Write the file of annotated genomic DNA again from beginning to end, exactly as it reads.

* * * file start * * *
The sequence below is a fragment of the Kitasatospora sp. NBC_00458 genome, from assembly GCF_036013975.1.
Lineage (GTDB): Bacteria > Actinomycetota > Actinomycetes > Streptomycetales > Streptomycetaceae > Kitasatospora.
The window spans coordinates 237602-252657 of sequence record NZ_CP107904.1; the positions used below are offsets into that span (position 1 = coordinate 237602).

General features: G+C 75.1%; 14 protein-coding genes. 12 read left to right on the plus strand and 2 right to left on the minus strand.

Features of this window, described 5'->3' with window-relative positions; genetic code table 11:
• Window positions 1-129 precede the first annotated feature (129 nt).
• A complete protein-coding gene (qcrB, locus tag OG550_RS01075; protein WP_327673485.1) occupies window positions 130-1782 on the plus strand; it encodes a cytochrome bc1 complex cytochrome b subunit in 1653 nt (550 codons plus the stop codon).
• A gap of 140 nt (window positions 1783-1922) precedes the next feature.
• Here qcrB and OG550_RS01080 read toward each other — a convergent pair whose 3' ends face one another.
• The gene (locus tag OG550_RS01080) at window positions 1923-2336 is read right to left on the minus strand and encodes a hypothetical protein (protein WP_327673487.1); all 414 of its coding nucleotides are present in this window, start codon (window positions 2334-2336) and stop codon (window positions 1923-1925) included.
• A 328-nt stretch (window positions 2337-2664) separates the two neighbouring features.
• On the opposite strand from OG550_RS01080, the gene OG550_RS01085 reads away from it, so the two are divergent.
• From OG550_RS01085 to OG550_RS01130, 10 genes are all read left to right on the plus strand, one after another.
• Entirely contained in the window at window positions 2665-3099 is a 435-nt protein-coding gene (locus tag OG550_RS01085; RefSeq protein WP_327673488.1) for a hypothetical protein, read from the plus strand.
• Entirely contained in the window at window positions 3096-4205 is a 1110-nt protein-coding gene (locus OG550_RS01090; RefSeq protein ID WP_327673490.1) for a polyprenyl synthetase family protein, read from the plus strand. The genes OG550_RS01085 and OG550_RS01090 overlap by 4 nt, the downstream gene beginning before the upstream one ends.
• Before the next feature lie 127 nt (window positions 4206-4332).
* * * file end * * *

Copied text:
The sequence below is a fragment of the Kitasatospora sp. NBC_00458 genome, from assembly GCF_036013975.1.
Lineage (GTDB): Bacteria > Actinomycetota > Actinomycetes > Streptomycetales > Streptomycetaceae > Kitasatospora.
The window spans coordinates 237602-252657 of sequence record NZ_CP107904.1; the positions used below are offsets into that span (position 1 = coordinate 237602).

General features: G+C 75.1%; 14 protein-coding genes. 12 read left to right on the plus strand and 2 right to left on the minus strand.

Features of this window, described 5'->3' with window-relative positions; genetic code table 11:
• Window positions 1-129 precede the first annotated feature (129 nt).
• A complete protein-coding gene (qcrB, locus tag OG550_RS01075; protein WP_327673485.1) occupies window positions 130-1782 on the plus strand; it encodes a cytochrome bc1 complex cytochrome b subunit in 1653 nt (550 codons plus the stop codon).
• A gap of 140 nt (window positions 1783-1922) precedes the next feature.
• Here qcrB and OG550_RS01080 read toward each other — a convergent pair whose 3' ends face one another.
• The gene (locus tag OG550_RS01080) at window positions 1923-2336 is read right to left on the minus strand and encodes a hypothetical protein (protein WP_327673487.1); all 414 of its coding nucleotides are present in this window, start codon (window positions 2334-2336) and stop codon (window positions 1923-1925) included.
• A 328-nt stretch (window positions 2337-2664) separates the two neighbouring features.
• On the opposite strand from OG550_RS01080, the gene OG550_RS01085 reads away from it, so the two are divergent.
• From OG550_RS01085 to OG550_RS01130, 10 genes are all read left to right on the plus strand, one after another.
• Entirely contained in the window at window positions 2665-3099 is a 435-nt protein-coding gene (locus tag OG550_RS01085; RefSeq protein WP_327673488.1) for a hypothetical protein, read from the plus strand.
• Entirely contained in the window at window positions 3096-4205 is a 1110-nt protein-coding gene (locus OG550_RS01090; RefSeq protein ID WP_327673490.1) for a polyprenyl synthetase family protein, read from the plus strand. The genes OG550_RS01085 and OG550_RS01090 overlap by 4 nt, the downstream gene beginning before the upstream one ends.
• Before the next feature lie 127 nt (window positions 4206-4332).